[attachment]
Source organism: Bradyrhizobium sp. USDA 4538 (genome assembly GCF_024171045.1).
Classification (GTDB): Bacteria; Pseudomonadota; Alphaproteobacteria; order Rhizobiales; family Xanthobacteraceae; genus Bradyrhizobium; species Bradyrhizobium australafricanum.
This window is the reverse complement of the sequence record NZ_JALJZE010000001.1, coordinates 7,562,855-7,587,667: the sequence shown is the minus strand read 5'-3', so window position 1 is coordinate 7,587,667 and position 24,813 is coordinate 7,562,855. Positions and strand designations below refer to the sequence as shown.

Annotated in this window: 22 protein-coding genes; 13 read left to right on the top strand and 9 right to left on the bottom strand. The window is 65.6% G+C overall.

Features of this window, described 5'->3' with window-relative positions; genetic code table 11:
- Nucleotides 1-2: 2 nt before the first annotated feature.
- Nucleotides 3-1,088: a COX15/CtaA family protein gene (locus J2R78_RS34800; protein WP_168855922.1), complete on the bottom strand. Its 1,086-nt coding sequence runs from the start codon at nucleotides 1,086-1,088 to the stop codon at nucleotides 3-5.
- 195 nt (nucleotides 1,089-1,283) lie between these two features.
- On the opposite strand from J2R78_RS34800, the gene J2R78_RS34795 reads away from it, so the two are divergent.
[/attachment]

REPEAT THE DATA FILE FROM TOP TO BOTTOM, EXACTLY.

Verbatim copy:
Source organism: Bradyrhizobium sp. USDA 4538 (genome assembly GCF_024171045.1).
Classification (GTDB): Bacteria; Pseudomonadota; Alphaproteobacteria; order Rhizobiales; family Xanthobacteraceae; genus Bradyrhizobium; species Bradyrhizobium australafricanum.
This window is the reverse complement of the sequence record NZ_JALJZE010000001.1, coordinates 7,562,855-7,587,667: the sequence shown is the minus strand read 5'-3', so window position 1 is coordinate 7,587,667 and position 24,813 is coordinate 7,562,855. Positions and strand designations below refer to the sequence as shown.

Annotated in this window: 22 protein-coding genes; 13 read left to right on the top strand and 9 right to left on the bottom strand. The window is 65.6% G+C overall.

Features of this window, described 5'->3' with window-relative positions; genetic code table 11:
- Nucleotides 1-2: 2 nt before the first annotated feature.
- Nucleotides 3-1,088: a COX15/CtaA family protein gene (locus J2R78_RS34800; protein WP_168855922.1), complete on the bottom strand. Its 1,086-nt coding sequence runs from the start codon at nucleotides 1,086-1,088 to the stop codon at nucleotides 3-5.
- 195 nt (nucleotides 1,089-1,283) lie between these two features.
- On the opposite strand from J2R78_RS34800, the gene J2R78_RS34795 reads away from it, so the two are divergent.